Former pope Benedict XVI has asked for forgiveness for any “grievous faults” in his handling of clergy sex abuse cases in his archdiocese when he was archbishop of Munich, but admitted to no personal or specific wrongdoing.
In a letter – following the release of an independent report which criticised his actions in four cases – Benedict reflected on his legacy noting that he is at the end of his life and will soon be judged by God.
“Quite soon, I shall find myself before the final judge of my life,” the 94-year-old said.
He was responding to a report on 20 January from a German law firm that had been commissioned by the Munich archdiocese to look into how cases of sexual abuse were handled between 1945 and 2019.
Benedict, the former cardinal Joseph Ratzinger, headed the archdiocese from 1977 to 1982.
The report’s authors accused him of misconduct for having failed to restrict the ministry of the priests in the cases even after their criminal convictions.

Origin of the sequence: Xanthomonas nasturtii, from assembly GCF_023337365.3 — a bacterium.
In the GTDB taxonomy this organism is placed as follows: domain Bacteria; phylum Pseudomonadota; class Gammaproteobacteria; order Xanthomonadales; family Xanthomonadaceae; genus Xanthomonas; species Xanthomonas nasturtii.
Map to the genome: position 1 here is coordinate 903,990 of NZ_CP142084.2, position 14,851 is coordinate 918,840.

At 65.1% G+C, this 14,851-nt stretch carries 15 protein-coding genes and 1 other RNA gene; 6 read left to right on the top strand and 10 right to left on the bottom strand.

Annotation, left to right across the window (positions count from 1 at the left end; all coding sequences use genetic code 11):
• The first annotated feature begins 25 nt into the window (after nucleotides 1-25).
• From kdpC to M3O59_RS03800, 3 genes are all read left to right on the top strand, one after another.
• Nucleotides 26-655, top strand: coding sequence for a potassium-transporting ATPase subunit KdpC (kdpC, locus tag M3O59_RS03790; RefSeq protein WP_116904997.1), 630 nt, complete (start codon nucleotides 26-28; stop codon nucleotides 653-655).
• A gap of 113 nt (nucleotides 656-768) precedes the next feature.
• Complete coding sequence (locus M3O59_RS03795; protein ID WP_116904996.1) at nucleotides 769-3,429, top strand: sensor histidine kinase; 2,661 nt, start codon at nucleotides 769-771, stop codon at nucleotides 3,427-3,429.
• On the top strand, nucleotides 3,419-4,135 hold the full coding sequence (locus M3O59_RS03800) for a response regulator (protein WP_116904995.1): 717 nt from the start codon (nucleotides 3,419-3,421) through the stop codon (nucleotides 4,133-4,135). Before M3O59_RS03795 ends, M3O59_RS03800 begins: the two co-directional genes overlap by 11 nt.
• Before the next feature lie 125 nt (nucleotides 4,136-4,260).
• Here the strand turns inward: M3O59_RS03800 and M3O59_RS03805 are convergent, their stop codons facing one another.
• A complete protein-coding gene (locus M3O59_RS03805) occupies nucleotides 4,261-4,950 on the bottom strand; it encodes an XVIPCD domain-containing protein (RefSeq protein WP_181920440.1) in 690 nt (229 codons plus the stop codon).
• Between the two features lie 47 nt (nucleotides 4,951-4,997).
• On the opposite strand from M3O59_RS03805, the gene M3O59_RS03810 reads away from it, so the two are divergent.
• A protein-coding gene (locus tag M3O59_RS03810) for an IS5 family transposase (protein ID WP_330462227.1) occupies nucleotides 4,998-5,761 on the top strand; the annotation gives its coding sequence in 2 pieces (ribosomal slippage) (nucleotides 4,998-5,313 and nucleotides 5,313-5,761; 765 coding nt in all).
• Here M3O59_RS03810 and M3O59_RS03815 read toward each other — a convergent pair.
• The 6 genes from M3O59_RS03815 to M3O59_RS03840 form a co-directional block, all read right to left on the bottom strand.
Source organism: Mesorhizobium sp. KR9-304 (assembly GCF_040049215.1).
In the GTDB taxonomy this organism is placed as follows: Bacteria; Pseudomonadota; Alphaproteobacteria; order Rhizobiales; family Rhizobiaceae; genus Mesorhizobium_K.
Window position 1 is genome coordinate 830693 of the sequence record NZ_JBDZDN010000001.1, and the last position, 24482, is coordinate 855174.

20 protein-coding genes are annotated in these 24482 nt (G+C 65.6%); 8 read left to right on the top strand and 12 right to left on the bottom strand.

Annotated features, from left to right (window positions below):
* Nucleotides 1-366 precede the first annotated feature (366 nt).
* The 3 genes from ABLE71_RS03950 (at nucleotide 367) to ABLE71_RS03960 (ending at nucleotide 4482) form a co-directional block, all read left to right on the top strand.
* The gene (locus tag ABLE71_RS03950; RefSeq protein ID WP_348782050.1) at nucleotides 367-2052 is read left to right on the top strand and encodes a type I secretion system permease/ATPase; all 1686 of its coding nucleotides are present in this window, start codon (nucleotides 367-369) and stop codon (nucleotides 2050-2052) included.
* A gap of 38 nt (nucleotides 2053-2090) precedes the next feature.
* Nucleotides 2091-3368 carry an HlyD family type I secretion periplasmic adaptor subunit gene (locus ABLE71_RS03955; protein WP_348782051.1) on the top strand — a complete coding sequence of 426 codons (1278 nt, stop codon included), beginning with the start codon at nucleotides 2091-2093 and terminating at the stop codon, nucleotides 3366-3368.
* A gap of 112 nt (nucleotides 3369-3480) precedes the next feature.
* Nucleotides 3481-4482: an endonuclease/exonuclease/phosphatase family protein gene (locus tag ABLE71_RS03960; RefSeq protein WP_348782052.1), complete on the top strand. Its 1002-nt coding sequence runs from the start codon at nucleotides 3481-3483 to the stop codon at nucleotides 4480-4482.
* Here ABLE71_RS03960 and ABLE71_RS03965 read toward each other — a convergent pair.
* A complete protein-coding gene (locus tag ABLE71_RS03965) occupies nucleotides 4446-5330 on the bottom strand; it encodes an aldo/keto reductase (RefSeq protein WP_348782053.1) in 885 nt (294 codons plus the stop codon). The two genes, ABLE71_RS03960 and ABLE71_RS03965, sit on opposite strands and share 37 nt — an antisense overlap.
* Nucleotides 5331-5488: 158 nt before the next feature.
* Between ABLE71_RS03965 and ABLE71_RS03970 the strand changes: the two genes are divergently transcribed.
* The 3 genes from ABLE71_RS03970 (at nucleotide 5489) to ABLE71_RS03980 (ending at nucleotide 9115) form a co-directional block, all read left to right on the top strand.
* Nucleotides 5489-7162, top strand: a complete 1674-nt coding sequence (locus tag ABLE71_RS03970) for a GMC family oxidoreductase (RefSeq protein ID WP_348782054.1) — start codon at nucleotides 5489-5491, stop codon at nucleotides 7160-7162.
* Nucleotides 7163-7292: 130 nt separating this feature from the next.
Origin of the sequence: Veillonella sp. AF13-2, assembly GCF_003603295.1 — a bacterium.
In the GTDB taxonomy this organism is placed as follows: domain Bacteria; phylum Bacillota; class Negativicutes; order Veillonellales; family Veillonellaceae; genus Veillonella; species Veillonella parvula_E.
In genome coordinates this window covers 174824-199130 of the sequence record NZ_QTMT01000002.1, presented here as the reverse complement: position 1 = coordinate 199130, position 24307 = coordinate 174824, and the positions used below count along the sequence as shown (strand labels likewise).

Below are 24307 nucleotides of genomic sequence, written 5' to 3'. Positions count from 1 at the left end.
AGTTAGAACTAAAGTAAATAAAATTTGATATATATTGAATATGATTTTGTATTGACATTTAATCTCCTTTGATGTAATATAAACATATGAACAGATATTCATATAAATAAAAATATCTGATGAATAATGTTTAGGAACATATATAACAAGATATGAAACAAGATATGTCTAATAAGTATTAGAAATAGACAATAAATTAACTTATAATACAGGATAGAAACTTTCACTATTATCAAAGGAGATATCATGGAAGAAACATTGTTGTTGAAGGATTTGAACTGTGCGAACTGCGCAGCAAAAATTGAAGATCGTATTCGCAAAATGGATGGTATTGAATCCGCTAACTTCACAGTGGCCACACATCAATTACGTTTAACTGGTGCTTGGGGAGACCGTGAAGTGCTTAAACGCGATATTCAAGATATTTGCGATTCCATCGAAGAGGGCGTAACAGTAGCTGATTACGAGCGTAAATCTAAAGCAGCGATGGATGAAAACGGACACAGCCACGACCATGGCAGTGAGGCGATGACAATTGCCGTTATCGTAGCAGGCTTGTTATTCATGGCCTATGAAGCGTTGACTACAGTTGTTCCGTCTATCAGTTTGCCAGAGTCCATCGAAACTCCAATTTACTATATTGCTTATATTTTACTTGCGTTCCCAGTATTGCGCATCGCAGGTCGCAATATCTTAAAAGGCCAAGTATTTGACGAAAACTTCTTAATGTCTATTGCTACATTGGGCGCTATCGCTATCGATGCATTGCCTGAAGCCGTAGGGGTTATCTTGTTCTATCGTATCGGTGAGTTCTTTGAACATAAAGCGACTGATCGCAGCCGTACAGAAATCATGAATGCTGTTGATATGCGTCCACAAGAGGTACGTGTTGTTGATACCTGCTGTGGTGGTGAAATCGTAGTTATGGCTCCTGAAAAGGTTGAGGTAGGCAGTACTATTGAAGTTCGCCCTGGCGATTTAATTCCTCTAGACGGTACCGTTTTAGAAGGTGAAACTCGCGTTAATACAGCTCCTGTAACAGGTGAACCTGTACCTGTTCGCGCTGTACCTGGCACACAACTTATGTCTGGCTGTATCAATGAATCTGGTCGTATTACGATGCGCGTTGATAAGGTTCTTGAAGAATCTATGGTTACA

“I have had great responsibilities in the Catholic Church. All the greater is my pain for the abuses and the errors that occurred in those different places during the time of my mandate,” the retired pope said in a statement on Tuesday.
The Vatican released a letter Benedict wrote to respond to the allegations, along with a more technical reply from his team of lawyers and advisers who had provided an initial 82-page response to the law firm about his nearly five-year tenure in Munich.
“As an archbishop, cardinal Ratzinger was not involved in any cover-up of acts of abuse,” they wrote.
They added the report provided no evidence that Benedict was aware of the criminal history of any of the four priests in question.
Benedict noted that in his meetings with abuse victims while he was pope, “I have seen at first hand the effects of a most grievous fault”.
“As in those meetings, once again I can only express to all the victims of sexual abuse my profound shame, my deep sorrow and my heartfelt request for forgiveness,” he wrote.
Benedict has been living in the Vatican since resigning as pontiff in 2013.